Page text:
At her meet-and-greet Friday afternoon, Sarah Eidelson ’12 asked Yalies what kind of New Haven they want to live in.

The event, organized around Eidelson’s campaign motto: “I want to live in a New Haven where … ”, allowed participants to finish that sentence by writing their own answers on colored pieces of paper. These slips of paper were later laid out on the pavement on Cross Campus. Among the answers that people provided: harmony between town and gown and equal access to opportunity. Eidelson and her volunteers organized the event, which attracted a handful of students, as an opportunity for people to meet the Ward 1 aldermanic candidate on Cross Campus.

Eidelson expressed her ties to New Haven during the event and emphasized her long-term commitment to the city. The volunteers, a number of whom had also worked for Jeannette Morrison’s Ward 22 campaign, put up colored fliers and handed out ice cream bars to attract passers-by. In the wake of the Democratic aldermanic primaries last Tuesday, Eidelson’s event is only the first of many as both Ward 1 candidates ramp up their campaigns for the general election in November.

“Yale students are citizens of New Haven. Too often they forget that. [Eidelson has] already proven that she’s dedicated,” said Mac Herring ’12, Eidelson’s campaign manager and communications director. “She’s proven that she wants to be a citizen of New Haven.”

Vinay Nayak ’14, the other candidate for alderman, has not hosted a meet-and-greet this academic year but Zak Newman ’13, his campaign manager, has turned his attention to the substance of his message. On Sept. 12, the Nayak campaign website released a policy paper on improving New Haven’s infrastructure.

“Vinay has been focusing a lot on the policies he wants to work on … and has been talking with community members and elected officials about how he can get things done,” Newman said in an e-mail to the News.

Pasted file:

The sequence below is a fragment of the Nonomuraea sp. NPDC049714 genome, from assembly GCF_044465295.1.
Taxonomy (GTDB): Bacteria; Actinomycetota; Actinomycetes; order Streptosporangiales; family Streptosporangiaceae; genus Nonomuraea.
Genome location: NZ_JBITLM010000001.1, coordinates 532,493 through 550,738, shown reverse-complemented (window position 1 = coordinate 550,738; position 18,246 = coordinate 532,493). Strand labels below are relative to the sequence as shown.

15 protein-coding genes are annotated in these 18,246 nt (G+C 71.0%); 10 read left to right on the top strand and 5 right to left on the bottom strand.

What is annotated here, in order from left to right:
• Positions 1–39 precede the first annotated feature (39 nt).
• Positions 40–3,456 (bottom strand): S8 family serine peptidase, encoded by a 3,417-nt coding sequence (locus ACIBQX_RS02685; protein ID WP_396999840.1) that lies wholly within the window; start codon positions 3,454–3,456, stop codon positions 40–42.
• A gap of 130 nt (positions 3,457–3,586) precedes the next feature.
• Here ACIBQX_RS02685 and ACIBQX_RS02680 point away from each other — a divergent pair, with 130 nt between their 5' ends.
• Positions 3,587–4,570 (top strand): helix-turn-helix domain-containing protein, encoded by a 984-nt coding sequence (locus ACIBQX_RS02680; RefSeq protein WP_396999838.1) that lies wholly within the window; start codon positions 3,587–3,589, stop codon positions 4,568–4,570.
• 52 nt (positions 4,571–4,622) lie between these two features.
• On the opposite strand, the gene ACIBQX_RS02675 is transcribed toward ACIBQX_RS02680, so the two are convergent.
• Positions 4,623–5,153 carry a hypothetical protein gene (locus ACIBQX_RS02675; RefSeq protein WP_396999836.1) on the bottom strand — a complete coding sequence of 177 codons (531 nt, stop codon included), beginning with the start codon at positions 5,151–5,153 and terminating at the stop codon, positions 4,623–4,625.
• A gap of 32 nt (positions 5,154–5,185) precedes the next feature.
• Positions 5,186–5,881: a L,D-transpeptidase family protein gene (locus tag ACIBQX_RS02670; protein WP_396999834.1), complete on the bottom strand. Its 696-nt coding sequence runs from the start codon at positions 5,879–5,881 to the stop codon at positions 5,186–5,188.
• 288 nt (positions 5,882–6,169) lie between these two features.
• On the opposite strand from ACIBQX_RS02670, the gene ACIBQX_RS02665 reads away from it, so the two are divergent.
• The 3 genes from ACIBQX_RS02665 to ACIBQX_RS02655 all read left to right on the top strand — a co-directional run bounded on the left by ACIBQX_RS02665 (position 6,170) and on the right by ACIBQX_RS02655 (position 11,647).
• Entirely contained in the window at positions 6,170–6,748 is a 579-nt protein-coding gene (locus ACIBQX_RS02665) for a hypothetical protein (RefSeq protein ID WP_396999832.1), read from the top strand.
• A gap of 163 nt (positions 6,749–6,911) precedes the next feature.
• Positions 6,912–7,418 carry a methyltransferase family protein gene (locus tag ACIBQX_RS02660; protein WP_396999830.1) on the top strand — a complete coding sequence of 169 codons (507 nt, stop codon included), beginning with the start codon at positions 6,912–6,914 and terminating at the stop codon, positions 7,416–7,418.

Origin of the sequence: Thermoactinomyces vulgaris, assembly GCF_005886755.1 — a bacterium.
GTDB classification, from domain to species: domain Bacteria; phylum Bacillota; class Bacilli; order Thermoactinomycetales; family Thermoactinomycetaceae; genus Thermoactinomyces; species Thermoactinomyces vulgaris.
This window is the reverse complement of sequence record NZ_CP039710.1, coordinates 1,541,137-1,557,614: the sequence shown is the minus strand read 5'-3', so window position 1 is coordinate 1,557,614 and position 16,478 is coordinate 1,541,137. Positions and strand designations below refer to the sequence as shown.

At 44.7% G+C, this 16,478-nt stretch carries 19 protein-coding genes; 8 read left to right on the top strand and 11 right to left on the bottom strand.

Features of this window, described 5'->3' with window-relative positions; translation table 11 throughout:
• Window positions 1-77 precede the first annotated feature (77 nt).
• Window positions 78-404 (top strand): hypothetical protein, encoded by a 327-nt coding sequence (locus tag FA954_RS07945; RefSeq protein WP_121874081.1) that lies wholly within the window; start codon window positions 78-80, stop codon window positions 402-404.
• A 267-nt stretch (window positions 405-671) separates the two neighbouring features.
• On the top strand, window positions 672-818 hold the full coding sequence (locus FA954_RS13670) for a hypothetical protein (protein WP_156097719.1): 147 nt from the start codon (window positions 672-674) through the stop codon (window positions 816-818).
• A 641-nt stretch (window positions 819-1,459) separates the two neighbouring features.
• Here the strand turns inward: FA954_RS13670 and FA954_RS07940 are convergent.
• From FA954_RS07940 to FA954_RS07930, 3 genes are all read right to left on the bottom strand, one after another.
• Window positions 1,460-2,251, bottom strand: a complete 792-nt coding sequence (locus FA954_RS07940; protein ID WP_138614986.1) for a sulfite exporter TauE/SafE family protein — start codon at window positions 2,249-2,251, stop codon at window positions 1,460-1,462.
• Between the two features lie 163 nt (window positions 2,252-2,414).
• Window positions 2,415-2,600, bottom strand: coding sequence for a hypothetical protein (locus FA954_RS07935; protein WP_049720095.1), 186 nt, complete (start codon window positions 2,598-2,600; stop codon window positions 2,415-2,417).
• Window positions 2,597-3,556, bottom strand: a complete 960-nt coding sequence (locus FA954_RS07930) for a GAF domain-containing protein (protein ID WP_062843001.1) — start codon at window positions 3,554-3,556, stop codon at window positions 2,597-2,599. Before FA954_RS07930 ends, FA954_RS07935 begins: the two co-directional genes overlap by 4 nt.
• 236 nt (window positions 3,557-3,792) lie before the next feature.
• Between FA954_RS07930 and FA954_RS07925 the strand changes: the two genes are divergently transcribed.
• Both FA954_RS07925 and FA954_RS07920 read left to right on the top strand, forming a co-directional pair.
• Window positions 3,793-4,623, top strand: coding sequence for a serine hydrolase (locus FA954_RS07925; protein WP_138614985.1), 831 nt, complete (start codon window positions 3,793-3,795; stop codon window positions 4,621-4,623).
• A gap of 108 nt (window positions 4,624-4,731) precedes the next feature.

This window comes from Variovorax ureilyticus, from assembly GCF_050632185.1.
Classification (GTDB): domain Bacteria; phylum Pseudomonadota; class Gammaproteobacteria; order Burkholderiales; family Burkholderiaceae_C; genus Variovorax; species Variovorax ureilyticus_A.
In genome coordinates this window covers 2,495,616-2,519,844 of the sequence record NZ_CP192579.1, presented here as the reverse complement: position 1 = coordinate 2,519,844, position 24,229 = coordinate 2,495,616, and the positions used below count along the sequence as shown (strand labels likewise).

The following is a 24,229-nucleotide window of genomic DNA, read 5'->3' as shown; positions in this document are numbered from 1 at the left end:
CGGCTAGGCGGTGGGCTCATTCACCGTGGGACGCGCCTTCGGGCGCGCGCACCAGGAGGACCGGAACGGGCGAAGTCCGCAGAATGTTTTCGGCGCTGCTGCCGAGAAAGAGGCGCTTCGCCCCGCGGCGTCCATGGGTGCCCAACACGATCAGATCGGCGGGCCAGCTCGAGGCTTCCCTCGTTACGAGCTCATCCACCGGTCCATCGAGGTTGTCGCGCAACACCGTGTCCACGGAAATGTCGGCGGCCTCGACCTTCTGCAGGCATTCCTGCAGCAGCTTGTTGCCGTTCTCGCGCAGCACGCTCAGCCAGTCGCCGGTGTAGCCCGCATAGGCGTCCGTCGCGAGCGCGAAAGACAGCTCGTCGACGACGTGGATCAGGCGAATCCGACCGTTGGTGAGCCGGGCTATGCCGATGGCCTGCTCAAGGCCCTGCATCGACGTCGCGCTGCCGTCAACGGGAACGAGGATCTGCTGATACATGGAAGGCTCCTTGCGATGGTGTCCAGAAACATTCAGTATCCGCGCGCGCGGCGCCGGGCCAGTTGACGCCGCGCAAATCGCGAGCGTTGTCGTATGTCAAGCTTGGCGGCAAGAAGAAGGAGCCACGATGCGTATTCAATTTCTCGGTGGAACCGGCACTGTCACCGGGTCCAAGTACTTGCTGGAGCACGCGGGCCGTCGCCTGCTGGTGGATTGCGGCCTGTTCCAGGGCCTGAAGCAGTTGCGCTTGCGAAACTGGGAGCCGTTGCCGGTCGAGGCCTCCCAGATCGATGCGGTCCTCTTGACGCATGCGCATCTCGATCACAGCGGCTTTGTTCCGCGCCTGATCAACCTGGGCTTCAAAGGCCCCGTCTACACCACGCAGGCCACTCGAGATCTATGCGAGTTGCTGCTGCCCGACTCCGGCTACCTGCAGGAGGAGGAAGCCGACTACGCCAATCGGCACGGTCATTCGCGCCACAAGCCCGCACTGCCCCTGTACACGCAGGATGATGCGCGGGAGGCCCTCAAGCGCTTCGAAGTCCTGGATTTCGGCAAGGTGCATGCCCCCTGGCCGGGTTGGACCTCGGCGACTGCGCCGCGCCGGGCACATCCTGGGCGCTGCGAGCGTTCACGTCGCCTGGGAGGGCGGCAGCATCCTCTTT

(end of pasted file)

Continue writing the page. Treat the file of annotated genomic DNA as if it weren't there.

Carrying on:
Eidelson’s website currently does not have any policy papers, although she is focusing more on her connections to the city. Originally from Pennsylvania, Eidelson has spent the past two summers in New Haven and has said she intends to live in the city after graduation even if she does not win the election. Kenneth Reveiz ’12, Eidelson’s field director, added that Eidelson has an unparalleled understanding of New Haven. Eidelson did not announce she was running for Alderwoman until Aug. 14, but added that Nayak’s platform was not the main factor behind her decision to run.

“It really isn’t about Vinay,” Eidelson said. “I respect him.”

As of Sunday night, the Nayak campaign’s Facebook page had 160 “likes,” compared to 67 for the Eidelson campaign. But it is unclear how many Facebook supporters of either candidate are registered Ward 1 voters.

For example, Josef Goodman ’14 is a volunteer for Eidelson despite living in Morse College, which is part of Ward 22. Goodman said he met Eidelson and decided to join the campaign after working with her on Morrison’s campaign, which won the Democratic primary last Tuesday in the Ward 22 aldermanic race.

“A lot of these people were working on Jeannette Morrison’s campaign,” Goodman said.

Herring, who drove Yalies to the polls for the Morrison campaign, said that the campaign was in full swing, with volunteers canvassing four nights a week. Reveiz added that Eidelson’s campaign has been getting a good response when canvassing student dormitories.

Nayak’s campaign also claimed that it was receiving a positive response from the community. Newman wrote that Nayak has gotten support from a “wide variety” of students.

Last year, the Ward 1 Democratic Committee decided to ask all aldermanic candidates to run as independents in the general election, so that students would have more time to meet the candidates. For this reason, Ward 1 saw no Democratic primary last Tuesday.

Herring, who was one of the Committee co-chairs, said that more freshmen have gotten a chance to participate in the election. The general election will be held Nov. 8.

In addition to free ice cream bars, the Eidelson campaign was selling t-shirts for $15.